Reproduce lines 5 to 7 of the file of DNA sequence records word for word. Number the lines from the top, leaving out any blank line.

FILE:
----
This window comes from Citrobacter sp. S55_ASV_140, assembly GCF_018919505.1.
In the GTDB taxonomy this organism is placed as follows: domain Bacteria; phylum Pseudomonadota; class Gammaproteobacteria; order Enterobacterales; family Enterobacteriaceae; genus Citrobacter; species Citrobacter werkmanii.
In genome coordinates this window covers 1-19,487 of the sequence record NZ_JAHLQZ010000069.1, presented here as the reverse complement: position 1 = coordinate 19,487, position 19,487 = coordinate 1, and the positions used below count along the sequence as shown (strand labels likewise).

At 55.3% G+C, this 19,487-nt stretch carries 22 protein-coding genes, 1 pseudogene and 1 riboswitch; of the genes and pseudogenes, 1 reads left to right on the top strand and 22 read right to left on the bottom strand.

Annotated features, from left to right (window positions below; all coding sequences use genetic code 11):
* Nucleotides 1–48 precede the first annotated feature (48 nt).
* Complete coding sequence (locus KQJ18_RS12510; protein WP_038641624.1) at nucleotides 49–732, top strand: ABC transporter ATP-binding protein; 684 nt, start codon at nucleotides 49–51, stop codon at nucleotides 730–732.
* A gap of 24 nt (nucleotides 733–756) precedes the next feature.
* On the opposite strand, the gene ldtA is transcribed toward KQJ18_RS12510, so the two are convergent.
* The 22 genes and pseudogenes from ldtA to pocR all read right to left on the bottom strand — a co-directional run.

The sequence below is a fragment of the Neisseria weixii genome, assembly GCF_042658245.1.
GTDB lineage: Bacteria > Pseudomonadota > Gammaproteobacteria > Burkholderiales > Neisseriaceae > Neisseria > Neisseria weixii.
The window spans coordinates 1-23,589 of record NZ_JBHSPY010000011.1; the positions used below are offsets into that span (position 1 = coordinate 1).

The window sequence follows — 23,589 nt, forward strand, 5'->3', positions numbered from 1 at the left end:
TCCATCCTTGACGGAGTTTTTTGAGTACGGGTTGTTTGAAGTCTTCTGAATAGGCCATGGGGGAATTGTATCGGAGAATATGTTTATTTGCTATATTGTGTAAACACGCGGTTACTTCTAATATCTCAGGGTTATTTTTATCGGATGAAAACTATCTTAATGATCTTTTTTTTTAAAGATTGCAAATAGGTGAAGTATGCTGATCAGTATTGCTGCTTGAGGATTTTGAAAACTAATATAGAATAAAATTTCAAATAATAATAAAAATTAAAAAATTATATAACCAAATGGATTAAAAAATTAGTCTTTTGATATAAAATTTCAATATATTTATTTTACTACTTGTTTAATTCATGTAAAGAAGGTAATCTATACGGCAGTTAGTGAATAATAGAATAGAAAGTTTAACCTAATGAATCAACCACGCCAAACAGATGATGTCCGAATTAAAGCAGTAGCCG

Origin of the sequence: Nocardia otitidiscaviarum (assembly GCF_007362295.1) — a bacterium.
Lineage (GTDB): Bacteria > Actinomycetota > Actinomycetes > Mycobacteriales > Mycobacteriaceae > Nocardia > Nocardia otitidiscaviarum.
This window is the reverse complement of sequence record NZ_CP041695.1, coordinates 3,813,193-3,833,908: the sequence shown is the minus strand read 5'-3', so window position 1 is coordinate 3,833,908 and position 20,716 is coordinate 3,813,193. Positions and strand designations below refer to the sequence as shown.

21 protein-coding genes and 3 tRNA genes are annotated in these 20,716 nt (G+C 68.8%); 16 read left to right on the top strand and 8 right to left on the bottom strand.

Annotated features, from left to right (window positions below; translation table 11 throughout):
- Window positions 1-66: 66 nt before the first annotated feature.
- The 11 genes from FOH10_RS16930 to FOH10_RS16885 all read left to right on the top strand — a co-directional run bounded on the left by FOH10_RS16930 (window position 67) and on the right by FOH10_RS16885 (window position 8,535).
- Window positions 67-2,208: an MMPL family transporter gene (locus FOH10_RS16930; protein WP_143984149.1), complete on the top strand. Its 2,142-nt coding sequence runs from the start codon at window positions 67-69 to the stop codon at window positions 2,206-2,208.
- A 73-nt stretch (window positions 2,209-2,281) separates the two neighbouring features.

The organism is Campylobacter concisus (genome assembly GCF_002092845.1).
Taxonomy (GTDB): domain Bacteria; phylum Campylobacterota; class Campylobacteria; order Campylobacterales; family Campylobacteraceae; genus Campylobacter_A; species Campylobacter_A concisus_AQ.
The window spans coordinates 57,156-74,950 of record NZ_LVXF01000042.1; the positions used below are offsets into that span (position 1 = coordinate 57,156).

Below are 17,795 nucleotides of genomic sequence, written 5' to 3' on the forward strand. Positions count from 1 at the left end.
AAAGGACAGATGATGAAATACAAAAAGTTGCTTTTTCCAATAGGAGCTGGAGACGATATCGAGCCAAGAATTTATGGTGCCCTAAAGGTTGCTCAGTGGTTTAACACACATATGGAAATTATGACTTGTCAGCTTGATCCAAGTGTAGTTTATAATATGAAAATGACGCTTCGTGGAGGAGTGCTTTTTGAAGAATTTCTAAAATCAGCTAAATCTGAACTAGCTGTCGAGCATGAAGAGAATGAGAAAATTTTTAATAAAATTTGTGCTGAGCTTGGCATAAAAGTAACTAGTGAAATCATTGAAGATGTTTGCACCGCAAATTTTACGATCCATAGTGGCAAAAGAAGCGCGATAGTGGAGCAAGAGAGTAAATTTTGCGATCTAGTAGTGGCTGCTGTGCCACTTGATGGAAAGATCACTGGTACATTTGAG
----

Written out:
Annotated features, from left to right (window positions below; all coding sequences use genetic code 11):
* Nucleotides 1–48 precede the first annotated feature (48 nt).
* Complete coding sequence (locus KQJ18_RS12510; protein WP_038641624.1) at nucleotides 49–732, top strand: ABC transporter ATP-binding protein; 684 nt, start codon at nucleotides 49–51, stop codon at nucleotides 730–732.